It took around thirty five minutes to get to the Stonehenge visitors center - a very pretty building I might add.  Around Stonehenge itself there are many many burial mounds.  The tour bus audio guide said that this is one of the most renowned sites for burial mounds because it has all seven different types of mounds in one place.  Given the opportunity to walk to Stonehenge through all the burial mounds instead of taking the seven minute trolley - I decided that there was no freaking way I would actually walk through basically a graveyard willingly (those of you who have taken me through a graveyard without my previous knowledge know my feelings towards them).

Once I arrived to Stonehenge it is beautiful.  In many of the guidebooks I have read they tell you that most people are disappointed by the size - the rocks are still 21 feet tall!  I think many of them state this because you think that Stonehenge is spaced out more than it actually is.  You also aren't allowed off the path and the path only reaches about 10 yards at the closest distance from the rocks.  The free walkie-talkie audio guide I was given said that the reason for this is because up until the 1970's people were allowed within the rings and there was vandalism.  Due to the high number of visitors to the site each year if people were still allowed near the monument it would increase the erosion in the area which could eventually make the rocks unstable.  Overall Stonehenge is beautiful - even on rainy days.  I would compare it to Mt. Rushmore in the way that it is a tourist attraction, man made, and worth seeing once in your life.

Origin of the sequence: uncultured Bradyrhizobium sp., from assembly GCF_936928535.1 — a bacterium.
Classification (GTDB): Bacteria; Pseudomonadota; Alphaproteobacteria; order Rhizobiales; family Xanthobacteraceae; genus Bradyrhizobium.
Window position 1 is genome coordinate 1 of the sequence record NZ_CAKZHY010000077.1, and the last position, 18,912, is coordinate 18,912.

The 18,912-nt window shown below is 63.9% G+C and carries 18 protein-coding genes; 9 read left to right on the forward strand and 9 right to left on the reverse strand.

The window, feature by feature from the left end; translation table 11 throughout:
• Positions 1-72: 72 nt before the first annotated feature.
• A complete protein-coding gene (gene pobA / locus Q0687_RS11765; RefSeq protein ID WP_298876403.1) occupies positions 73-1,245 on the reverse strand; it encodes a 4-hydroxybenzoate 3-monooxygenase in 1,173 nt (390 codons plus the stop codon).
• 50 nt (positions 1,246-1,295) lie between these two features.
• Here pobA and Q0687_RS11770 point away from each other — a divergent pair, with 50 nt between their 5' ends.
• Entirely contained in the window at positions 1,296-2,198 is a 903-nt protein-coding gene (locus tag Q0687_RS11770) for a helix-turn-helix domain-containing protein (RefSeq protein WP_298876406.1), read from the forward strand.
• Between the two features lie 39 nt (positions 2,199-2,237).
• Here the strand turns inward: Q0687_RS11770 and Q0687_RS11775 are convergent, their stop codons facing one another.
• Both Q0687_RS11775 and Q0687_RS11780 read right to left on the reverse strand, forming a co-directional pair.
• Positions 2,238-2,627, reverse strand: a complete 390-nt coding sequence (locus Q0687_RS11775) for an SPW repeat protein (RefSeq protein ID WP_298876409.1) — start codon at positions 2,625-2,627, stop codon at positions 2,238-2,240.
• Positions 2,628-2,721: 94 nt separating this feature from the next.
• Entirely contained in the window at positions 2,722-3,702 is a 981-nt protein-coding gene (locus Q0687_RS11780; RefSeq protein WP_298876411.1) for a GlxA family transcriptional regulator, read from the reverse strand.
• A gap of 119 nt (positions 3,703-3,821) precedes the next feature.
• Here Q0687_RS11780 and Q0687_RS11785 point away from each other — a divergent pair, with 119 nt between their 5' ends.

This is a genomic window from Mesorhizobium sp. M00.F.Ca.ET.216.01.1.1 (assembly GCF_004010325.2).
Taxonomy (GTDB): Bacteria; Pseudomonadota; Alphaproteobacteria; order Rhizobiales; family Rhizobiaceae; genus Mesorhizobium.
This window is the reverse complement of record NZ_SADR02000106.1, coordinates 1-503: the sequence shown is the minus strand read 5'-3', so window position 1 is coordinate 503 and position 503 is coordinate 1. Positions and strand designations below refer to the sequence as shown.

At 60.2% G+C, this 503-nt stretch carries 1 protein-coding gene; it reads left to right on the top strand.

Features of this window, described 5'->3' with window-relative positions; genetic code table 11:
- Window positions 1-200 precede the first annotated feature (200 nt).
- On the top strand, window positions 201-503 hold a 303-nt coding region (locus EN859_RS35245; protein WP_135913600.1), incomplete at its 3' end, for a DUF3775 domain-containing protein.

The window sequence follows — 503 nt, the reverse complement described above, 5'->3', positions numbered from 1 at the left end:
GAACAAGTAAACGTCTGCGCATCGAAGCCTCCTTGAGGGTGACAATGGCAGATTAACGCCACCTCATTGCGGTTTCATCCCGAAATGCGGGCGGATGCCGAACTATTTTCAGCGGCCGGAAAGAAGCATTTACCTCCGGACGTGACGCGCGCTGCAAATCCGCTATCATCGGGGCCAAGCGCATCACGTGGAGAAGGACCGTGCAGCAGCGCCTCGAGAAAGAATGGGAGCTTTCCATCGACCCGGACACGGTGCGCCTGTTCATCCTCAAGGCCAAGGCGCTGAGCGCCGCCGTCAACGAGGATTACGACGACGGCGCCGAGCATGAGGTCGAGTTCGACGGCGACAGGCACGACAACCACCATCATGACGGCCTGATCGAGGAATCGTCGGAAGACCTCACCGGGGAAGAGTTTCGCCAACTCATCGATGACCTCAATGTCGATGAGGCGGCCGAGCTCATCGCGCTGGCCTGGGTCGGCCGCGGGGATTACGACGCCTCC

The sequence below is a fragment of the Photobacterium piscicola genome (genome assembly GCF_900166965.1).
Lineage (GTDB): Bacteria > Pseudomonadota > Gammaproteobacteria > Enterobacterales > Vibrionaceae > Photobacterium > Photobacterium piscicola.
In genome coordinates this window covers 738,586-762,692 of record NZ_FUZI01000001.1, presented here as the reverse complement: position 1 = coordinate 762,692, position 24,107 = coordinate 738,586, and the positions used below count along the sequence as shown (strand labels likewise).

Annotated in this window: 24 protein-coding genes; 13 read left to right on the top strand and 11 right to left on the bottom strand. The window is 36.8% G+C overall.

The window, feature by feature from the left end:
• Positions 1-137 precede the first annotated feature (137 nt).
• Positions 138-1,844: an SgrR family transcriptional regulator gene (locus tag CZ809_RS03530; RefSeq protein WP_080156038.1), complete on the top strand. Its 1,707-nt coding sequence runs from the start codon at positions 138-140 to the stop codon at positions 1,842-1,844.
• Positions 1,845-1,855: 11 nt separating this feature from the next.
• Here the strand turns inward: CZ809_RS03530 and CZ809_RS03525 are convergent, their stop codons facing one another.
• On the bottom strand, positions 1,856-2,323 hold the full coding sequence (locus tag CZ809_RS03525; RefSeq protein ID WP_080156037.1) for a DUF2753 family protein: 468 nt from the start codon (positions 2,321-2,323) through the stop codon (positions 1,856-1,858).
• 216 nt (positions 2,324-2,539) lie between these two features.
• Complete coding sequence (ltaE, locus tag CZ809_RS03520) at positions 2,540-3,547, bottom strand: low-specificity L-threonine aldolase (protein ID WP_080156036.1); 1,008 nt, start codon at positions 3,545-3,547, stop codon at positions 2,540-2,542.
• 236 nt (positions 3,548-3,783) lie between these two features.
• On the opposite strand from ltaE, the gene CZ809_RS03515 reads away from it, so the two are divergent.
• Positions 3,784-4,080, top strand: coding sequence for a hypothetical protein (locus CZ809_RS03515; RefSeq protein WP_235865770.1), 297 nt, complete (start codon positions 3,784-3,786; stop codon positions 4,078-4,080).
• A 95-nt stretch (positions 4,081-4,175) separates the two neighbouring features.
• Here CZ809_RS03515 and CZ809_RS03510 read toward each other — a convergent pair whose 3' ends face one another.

Since I needed to make the six o'clock bus back since it was the last bus of the day I rushed through the gift shop and back to the double-decker.  By the time we made it back into town it was roughly six thirty.  I checked with Google and Old Sarum had closed by four that day thus I didn't go see it. Luckily I knew that by the time I got back into town I would be starving and thus was looking at places to eat.  Everyone back home had told me to go to Nando's and I spotted one!  Nando's was described to me as being the UK version of Chic-Fil-A.  It turns out that it is more of a family style restaurant with a family eating at table, a group eating while catching up, and a twenty something guy birthday party at another.  I was completely alone.  Completely alone sitting at a table meant for four... Every server who came past asked if I was alright... it was a bit embarrassing.  The waitress who seated me was kind and told me about the menu since I had never been there before.  You pick you meal and what kind of sauce you would like on it - I was suggested to try medium if you don't like a lot of spice.  You then order up at the front, pay, then go get your drink from the fountain and sit down to wait for it to be delivered.  Warning!  Most of the chicken on the menu comes still on the bones.  If you are like me and can't stand eating off the bone then just ask and they'll tell you which ones you would be better suited with.  Overall very delicious and I would suggest it.

Walking back to the train station after my delicious meal spent by myself at a table wishing I had a magazine to keep me company, was a bit rough.  It took about fifteen minutes and because I didn't bring enough clothes to keep me warm, I was holding myself with my cardigan looking all sorts of pathetic in the rain (not to mention the tremendous bad hair day I was having).  The streets weren't very well lit up either but passing over the River Avon was pretty. But after the day I had I just powered through it and made it back to the station.

Between trains I had about thirty minutes to sit and wait in the cold on the platforms but other than that delay and the wait for the bus once I got back into town I thought I had a pretty swell day.  Needless to say, the cold I caught is just now starting to go away.